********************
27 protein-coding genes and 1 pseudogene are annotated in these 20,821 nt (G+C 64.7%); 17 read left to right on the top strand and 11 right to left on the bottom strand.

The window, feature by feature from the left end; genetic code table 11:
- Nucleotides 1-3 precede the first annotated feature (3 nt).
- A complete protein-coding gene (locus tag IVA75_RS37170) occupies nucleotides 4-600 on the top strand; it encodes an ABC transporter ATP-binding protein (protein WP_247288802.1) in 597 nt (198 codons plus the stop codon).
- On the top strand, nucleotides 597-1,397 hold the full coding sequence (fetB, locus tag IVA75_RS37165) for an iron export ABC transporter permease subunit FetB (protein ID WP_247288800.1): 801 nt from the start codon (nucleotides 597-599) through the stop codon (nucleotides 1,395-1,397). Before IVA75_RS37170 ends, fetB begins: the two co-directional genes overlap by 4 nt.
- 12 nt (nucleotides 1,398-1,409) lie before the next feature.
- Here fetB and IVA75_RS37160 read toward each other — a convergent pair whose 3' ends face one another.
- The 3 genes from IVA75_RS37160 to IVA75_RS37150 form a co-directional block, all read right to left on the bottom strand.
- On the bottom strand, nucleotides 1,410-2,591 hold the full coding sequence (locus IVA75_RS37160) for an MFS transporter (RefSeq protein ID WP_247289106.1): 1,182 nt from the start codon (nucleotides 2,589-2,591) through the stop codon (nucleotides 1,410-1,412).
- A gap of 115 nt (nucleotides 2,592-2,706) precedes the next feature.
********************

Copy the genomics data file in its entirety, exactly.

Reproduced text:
27 protein-coding genes and 1 pseudogene are annotated in these 20,821 nt (G+C 64.7%); 17 read left to right on the top strand and 11 right to left on the bottom strand.

The window, feature by feature from the left end; genetic code table 11:
- Nucleotides 1-3 precede the first annotated feature (3 nt).
- A complete protein-coding gene (locus tag IVA75_RS37170) occupies nucleotides 4-600 on the top strand; it encodes an ABC transporter ATP-binding protein (protein WP_247288802.1) in 597 nt (198 codons plus the stop codon).
- On the top strand, nucleotides 597-1,397 hold the full coding sequence (fetB, locus tag IVA75_RS37165) for an iron export ABC transporter permease subunit FetB (protein ID WP_247288800.1): 801 nt from the start codon (nucleotides 597-599) through the stop codon (nucleotides 1,395-1,397). Before IVA75_RS37170 ends, fetB begins: the two co-directional genes overlap by 4 nt.
- 12 nt (nucleotides 1,398-1,409) lie before the next feature.
- Here fetB and IVA75_RS37160 read toward each other — a convergent pair whose 3' ends face one another.
- The 3 genes from IVA75_RS37160 to IVA75_RS37150 form a co-directional block, all read right to left on the bottom strand.
- On the bottom strand, nucleotides 1,410-2,591 hold the full coding sequence (locus IVA75_RS37160) for an MFS transporter (RefSeq protein ID WP_247289106.1): 1,182 nt from the start codon (nucleotides 2,589-2,591) through the stop codon (nucleotides 1,410-1,412).
- A gap of 115 nt (nucleotides 2,592-2,706) precedes the next feature.